CHAPTER XXIX
A FEW SPECIMEN BRICKS

W E passed through the Plum Point region, turned Craig-head's Point, and glided unchallenged by what was once the formidable Fort Pillow, memorable because of the massacre perpetrated there during the war. Massacres are sprinkled with some frequency through the histories of several Christian nations, but this is almost the only one that can be found in American history; perhaps it is the only one which rises to a size correspondent to that huge and somber title. We have the "Boston Massacre," where two or three people were killed; but we must bunch Anglo-Saxon history together to find the fellow to the Fort Pillow tragedy; and doubtless even then we must travel back to the days and the performances of Coeur de Lion, that fine "hero," before we accomplish it.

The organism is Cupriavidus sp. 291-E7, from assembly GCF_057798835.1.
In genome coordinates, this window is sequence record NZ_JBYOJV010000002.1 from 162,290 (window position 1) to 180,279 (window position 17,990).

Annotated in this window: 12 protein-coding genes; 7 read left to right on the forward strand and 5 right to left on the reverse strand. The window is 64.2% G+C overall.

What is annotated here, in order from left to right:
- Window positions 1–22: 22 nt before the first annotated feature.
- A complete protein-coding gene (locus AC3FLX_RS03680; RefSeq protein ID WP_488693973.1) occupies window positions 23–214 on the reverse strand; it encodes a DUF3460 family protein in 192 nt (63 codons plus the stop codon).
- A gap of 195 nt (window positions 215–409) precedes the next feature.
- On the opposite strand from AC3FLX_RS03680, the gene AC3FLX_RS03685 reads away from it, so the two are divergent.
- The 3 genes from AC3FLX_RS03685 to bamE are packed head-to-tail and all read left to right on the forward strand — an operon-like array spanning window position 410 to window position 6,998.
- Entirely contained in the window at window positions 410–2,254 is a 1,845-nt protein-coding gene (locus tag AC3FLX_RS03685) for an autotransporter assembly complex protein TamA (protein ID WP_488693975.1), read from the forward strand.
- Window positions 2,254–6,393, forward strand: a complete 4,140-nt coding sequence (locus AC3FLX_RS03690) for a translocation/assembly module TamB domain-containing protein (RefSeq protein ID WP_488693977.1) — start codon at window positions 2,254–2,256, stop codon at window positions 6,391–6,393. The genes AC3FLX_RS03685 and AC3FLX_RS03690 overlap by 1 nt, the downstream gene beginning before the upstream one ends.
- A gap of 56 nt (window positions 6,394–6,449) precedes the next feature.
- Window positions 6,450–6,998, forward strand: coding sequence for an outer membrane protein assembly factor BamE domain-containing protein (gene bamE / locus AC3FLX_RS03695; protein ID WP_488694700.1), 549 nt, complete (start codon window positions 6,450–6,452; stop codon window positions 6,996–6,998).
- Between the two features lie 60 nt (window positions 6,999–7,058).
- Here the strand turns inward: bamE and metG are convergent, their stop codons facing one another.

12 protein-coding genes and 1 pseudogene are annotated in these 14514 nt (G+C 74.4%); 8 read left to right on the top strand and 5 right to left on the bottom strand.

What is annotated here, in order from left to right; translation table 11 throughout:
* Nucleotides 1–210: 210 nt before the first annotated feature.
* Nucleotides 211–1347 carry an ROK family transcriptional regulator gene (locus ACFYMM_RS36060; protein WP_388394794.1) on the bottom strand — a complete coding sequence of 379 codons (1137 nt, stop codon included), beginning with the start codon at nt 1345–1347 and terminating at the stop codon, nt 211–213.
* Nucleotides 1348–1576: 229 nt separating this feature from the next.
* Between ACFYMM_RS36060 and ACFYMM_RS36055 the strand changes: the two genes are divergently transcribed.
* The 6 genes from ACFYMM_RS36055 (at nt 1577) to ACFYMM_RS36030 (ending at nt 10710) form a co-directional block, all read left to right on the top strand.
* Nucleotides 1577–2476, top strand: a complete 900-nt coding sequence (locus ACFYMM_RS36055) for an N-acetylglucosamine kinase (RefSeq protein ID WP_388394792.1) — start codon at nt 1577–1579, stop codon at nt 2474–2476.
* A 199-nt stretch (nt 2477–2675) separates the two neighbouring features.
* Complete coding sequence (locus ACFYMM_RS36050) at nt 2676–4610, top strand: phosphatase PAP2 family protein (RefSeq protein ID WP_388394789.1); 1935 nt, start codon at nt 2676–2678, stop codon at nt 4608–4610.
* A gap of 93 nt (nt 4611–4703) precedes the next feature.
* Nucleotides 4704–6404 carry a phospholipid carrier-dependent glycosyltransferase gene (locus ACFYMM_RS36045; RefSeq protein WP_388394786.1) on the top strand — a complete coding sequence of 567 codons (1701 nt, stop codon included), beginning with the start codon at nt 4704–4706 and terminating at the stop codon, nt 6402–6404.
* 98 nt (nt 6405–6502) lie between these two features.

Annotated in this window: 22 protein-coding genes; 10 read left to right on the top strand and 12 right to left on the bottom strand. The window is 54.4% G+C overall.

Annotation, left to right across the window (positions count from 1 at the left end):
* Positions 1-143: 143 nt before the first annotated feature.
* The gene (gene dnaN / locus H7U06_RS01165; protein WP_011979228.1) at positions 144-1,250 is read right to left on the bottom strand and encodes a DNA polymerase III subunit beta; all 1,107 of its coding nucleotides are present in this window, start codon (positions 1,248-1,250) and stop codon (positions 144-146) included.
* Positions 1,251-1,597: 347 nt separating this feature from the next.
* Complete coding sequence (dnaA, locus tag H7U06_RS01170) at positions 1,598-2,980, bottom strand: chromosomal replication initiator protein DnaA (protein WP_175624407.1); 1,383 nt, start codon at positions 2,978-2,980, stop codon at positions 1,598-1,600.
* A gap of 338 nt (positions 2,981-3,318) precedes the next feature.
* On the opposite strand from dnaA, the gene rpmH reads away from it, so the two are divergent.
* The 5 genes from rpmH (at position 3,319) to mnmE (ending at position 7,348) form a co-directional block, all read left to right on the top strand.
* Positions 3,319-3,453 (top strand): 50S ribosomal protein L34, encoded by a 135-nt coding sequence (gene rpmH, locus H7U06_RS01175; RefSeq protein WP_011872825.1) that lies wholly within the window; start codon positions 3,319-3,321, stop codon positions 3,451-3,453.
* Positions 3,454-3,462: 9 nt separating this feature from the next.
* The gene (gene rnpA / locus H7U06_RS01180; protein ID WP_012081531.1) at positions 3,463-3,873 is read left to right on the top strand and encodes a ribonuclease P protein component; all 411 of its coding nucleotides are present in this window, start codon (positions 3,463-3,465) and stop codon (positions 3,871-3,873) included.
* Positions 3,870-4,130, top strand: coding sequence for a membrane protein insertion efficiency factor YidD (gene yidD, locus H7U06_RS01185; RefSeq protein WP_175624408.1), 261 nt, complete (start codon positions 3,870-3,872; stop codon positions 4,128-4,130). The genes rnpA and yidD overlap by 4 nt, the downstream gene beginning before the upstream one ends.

More of the river's freaks. In times past the channel used to strike above Island 37, by Brandywine Bar, and down toward Island 39. Afterward changed its course and went from Brandywine down through Vogelman's chute in the Devil's Elbow, to Island 39--part of this course reversing the old order; the river running up four or five miles, instead of down, and cutting off, throughout, some fifteen

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